Rep. Mondaire Jones, D-N.Y., on April 15 introduced a bill, the Judiciary Act of 2021, to increase the number of justices. Joining Jones as sponsors are Rep. Jerry Nadler, chair of the House Judiciary Committee, and Rep. Hank Johnson, a member of the Congressional Freethought Caucus. Jones, an attorney who worked at the Department of Justice under President Obama and who was seated this year, ran in part on a platform of court reform: “We have to restore balance and preserve our democracy,” he said.

“We applaud Rep. Jones for his vision and initiative in introducing a proposal to rebalance and expand a court that has been politicized, homogenized and captured by special interests,” says Dan Barker, co-president of FFRF.

The case for high court expansion includes the fact that the number of justices on the high court was historically tied to the number of circuit courts of appeals — and there are now 13 such circuits. “Jones’ proposal simply brings the court seats back to where they should be,” Barker adds.

Court expansion and reform are in order, FFRF notes, for many compelling reasons. The nation’s highest court should better represent the U.S. population, not only by sex and race, but by diversity of legal background and other life experiences. The current nine-member court is dominated by seven white justices, six Roman Catholics and six men.

Additionally, FFRF points out the otherwise irreversible harm inflicted by the unprecedented manipulation of the filling of recent high court vacancies. That includes the blocking of Obama’s nomination of Merrick Garland to replace Justin Antonin Scalia in 2016 and the confirmation of archconservative Amy Coney Barrett in the midst of a presidential election only days after the death of Justice Ruth Bader Ginsburg. Civil and individual liberties have been endangered because of these maneuverings. Rich and powerful interests helped confirm justices opposed to equal rights under the law, state/church separation, women’s rights, access to health care — and more.

“Justices Neil Gorsuch and Barrett essentially occupy stolen seats,” observes Annie Laurie Gaylor, FFRF co-president. “These two appointments to the high court will tilt its balance to extremist positions opposed by most Americans for generations.”

That’s why Rep. Jones’ bill provides a much-needed rectification.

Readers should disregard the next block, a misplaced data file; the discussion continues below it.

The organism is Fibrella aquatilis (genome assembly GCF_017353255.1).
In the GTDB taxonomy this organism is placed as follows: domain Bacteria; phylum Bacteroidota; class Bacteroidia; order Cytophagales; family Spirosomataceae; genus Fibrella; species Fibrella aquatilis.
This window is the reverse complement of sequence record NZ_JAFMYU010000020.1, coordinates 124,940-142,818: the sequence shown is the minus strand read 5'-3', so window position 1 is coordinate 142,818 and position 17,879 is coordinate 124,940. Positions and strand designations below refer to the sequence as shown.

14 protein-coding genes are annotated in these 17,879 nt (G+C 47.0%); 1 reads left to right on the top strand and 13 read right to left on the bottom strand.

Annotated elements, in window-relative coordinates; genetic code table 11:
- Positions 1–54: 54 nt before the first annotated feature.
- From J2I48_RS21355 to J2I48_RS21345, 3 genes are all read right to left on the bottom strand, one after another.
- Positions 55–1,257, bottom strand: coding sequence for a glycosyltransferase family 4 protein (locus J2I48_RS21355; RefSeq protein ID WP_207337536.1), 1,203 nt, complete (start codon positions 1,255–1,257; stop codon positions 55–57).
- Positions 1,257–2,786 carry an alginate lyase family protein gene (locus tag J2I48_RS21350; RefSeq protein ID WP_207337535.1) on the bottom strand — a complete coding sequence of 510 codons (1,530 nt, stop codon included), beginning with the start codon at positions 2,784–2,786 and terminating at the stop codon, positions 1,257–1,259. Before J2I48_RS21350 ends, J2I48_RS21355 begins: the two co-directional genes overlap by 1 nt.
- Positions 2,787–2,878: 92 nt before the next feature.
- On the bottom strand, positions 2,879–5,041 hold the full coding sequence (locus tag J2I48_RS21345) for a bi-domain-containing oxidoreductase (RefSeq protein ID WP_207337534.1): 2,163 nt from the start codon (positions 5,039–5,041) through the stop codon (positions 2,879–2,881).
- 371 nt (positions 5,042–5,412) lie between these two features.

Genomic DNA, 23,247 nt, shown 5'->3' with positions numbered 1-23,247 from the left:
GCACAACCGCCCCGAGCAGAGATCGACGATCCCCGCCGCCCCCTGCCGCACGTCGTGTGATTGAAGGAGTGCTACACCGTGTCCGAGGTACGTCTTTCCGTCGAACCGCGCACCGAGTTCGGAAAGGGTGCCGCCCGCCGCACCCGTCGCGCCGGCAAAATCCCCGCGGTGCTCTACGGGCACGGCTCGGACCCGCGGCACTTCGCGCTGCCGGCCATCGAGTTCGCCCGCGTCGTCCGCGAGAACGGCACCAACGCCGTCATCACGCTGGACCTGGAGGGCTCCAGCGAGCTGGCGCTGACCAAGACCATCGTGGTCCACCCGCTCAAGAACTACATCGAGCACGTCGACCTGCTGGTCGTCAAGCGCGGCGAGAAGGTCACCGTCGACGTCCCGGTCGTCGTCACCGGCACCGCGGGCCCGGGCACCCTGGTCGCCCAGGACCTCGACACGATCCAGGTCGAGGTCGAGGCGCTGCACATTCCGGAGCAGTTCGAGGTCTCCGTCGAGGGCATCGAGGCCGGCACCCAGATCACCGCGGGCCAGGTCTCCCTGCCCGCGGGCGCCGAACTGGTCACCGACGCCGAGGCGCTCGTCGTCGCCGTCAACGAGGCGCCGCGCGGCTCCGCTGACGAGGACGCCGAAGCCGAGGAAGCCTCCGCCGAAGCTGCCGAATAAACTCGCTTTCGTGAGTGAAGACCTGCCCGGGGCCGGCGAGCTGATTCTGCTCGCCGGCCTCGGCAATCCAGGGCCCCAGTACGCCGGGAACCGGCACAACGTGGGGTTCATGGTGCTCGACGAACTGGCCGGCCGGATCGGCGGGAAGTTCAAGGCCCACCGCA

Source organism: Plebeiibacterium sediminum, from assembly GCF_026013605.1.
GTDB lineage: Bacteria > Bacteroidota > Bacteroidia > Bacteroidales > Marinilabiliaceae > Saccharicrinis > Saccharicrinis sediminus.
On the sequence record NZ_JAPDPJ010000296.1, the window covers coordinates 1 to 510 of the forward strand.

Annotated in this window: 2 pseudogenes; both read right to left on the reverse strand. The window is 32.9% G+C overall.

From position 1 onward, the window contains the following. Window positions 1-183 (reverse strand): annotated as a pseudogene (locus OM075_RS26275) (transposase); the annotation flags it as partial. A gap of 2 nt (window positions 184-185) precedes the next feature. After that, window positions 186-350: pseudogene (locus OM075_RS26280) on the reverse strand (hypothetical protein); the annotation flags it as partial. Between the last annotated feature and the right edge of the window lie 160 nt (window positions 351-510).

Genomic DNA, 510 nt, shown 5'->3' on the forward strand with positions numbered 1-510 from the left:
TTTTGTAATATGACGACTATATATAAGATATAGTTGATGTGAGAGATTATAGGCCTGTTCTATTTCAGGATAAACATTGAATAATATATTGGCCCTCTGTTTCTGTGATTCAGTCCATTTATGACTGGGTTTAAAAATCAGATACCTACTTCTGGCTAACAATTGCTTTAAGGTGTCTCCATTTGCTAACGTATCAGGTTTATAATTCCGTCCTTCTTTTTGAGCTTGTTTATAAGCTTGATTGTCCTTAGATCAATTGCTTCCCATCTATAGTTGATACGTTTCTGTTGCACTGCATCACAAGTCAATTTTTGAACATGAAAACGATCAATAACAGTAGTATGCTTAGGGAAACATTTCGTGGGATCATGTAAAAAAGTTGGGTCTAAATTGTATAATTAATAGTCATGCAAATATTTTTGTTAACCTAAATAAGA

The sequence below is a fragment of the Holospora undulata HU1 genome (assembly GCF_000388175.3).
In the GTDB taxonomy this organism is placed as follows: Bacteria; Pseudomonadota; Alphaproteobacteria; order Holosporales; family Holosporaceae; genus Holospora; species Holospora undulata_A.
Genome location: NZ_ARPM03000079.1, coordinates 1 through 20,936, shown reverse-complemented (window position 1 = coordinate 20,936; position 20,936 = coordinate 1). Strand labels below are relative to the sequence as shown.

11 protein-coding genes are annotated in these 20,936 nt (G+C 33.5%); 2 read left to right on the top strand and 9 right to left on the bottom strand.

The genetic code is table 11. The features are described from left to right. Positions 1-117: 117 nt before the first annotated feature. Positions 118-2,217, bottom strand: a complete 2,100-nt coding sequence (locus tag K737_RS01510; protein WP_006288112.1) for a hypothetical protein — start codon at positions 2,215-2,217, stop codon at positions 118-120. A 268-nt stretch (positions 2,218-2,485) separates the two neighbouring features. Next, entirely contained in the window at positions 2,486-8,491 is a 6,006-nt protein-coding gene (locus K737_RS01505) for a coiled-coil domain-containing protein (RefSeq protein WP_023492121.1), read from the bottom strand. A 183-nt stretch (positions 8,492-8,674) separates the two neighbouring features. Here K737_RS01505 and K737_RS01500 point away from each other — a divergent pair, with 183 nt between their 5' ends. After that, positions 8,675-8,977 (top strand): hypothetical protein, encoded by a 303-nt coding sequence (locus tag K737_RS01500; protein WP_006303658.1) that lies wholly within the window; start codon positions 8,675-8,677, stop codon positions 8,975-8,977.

“If anything, Congress could go further, because this court has a legitimacy problem,” says FFRF Director of Strategic Response Andrew Seidel, an attorney. “Our courts have already been packed and all the amazing policy solutions in the world are meaningless if they cannot survive a challenge in a rigged federal judiciary.”

FFRF’s report shows how the courts have indeed already been “packed” by extremist jurists handpicked by the Federalist Society and documents the poisonous influence of extremism and Christian nationalism resulting from those appointments, threatening reproductive rights, Establishment Clause law and voting and civil rights. The report warns: “The Trump administration had the rare opportunity to fill three Supreme Court seats in one term, and Trump’s choices were all religious extremists pushed by Christian nationalist lobbying outfits because of their reactionary views. Their pre-Supreme Court records on the Establishment Clause were alarming, and now that they are sitting on the court, we are already seeing the disastrous results.”

The number of Supreme Court justices is set by Congress, not the Constitution, and has changed in size seven times, from a low of five to a high of 10.

President Trump, who lost the 2016 popular vote by almost 3 million votes, appointed one-third of the Supreme Court and about a third of the lower federal judiciary. FFRF looks forward to supporting bills expanding the lower courts, beset by huge delays, swamped judges and ballooning federal criminal law. 

“Rep. Jones’ bill is a great step toward better representation and equal justice on the Supreme Court,” says FFRF Legal Director Rebecca Markert. “But FFRF is working to make sure it’s just the first step.”

FFRF’s NY Times ad examines religious roots of insurrection

The Freedom From Religion Foundation ran a full-page ad in the national news section of the April 6 New York Times, calling the storming of the Capitol a “faith-based initiative.”

The ad features a large photograph of Jan. 6 insurgents in prayer before a wooden cross at the U.S. Capitol. FFRF warns that the assault is what “One Nation, Under God” looks like and urges a return to “E Pluribus Unum” and “One Nation, Indivisible.”

The ad documents the Christian nationalist nature of the mob attack. “This political identity movement, embraced by a number of public officials who insist ‘America is a Christian nation,’ poses a continuing threat to civil liberties and our secular republic,” warns FFRF.